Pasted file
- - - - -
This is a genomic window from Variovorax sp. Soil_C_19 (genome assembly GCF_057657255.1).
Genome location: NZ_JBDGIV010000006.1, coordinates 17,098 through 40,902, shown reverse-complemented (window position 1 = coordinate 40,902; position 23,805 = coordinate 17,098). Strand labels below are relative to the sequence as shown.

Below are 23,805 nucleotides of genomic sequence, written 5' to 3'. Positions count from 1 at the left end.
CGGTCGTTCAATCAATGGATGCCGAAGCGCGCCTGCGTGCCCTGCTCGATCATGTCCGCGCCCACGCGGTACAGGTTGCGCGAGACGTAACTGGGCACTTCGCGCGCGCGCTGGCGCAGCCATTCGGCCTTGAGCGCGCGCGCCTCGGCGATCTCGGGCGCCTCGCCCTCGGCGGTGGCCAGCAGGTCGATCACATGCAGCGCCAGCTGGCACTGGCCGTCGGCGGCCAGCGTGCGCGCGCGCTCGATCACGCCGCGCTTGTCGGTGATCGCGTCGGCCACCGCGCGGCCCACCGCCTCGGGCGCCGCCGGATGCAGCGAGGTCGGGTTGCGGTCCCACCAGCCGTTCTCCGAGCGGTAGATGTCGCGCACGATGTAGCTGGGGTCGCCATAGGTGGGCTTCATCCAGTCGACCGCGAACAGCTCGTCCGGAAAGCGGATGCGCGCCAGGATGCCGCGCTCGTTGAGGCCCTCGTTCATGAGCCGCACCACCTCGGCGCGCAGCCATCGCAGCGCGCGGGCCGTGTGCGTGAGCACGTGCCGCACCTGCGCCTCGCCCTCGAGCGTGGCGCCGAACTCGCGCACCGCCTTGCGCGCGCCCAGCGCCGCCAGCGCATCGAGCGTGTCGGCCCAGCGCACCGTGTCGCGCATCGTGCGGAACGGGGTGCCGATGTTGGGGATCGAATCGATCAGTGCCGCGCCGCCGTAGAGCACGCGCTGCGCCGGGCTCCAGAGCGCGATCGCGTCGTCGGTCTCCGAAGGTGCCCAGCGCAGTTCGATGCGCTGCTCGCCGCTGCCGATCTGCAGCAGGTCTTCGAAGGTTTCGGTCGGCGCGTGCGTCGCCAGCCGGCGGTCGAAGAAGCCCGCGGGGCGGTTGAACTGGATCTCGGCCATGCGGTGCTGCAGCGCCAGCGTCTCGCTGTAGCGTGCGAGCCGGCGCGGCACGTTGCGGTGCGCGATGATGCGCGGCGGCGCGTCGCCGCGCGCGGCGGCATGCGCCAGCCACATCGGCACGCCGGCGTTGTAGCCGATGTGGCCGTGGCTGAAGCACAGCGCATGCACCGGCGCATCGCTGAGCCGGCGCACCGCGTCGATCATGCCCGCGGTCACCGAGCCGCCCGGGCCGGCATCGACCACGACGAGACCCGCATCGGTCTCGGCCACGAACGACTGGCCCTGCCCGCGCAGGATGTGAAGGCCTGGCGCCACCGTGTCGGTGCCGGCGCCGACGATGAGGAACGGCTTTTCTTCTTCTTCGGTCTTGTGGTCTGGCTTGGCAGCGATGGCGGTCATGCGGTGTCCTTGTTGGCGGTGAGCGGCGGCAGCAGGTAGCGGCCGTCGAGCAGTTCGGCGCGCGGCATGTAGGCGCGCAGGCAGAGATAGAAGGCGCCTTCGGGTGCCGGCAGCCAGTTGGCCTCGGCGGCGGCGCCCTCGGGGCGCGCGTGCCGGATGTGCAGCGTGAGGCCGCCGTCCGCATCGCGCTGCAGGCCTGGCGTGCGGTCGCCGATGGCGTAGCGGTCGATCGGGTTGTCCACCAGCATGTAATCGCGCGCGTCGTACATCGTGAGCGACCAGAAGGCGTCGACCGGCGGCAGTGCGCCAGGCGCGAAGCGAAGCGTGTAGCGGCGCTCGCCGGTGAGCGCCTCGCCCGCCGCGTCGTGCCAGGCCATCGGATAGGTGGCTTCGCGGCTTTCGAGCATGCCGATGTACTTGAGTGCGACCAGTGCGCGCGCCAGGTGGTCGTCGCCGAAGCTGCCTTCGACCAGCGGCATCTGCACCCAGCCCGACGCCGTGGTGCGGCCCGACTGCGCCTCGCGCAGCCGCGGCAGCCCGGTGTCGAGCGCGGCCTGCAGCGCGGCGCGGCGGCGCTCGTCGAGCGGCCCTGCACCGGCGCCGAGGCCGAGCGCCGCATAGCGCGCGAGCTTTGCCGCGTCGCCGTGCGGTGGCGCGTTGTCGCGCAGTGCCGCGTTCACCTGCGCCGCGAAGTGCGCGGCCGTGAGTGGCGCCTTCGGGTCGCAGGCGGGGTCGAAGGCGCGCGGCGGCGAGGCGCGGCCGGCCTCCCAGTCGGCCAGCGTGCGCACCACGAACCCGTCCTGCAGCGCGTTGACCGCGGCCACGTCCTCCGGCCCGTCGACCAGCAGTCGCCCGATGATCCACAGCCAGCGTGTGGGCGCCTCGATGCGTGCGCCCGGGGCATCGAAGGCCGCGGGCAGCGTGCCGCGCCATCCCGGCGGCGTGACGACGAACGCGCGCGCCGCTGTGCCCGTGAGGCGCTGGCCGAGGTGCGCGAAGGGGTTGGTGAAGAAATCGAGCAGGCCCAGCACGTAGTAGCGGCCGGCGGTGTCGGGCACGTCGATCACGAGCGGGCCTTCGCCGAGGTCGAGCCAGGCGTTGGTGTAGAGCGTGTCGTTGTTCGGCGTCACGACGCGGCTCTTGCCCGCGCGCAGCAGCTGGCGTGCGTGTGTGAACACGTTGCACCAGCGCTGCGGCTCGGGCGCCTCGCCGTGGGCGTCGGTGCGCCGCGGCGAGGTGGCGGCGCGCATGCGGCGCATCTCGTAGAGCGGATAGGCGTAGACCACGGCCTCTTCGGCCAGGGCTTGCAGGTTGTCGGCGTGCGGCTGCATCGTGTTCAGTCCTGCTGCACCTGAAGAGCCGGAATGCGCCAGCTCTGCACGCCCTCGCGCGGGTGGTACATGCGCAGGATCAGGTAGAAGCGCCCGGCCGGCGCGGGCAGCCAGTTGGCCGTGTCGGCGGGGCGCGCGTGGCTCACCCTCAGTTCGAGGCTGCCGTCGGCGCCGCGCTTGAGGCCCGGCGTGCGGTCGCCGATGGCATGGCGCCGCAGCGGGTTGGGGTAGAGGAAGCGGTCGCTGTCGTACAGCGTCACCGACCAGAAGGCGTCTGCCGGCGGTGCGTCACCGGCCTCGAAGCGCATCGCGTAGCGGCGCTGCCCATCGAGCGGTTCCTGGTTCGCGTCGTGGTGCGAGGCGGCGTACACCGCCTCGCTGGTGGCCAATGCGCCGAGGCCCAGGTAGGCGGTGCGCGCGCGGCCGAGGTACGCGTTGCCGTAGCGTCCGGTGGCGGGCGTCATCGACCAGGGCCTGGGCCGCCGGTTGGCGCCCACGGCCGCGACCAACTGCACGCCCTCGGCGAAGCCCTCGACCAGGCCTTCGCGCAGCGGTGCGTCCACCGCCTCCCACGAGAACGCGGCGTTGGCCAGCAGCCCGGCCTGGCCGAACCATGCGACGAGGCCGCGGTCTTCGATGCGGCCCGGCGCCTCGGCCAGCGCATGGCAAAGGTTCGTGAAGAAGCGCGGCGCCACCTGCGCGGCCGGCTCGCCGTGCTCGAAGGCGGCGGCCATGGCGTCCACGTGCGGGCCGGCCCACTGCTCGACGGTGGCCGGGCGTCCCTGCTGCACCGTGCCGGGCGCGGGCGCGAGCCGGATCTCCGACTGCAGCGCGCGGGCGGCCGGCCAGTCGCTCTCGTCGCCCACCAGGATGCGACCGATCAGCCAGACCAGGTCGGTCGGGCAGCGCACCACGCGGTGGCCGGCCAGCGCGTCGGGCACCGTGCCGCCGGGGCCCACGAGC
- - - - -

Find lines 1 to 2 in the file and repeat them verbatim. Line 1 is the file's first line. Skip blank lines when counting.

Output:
This is a genomic window from Variovorax sp. Soil_C_19 (genome assembly GCF_057657255.1).
Genome location: NZ_JBDGIV010000006.1, coordinates 17,098 through 40,902, shown reverse-complemented (window position 1 = coordinate 40,902; position 23,805 = coordinate 17,098). Strand labels below are relative to the sequence as shown.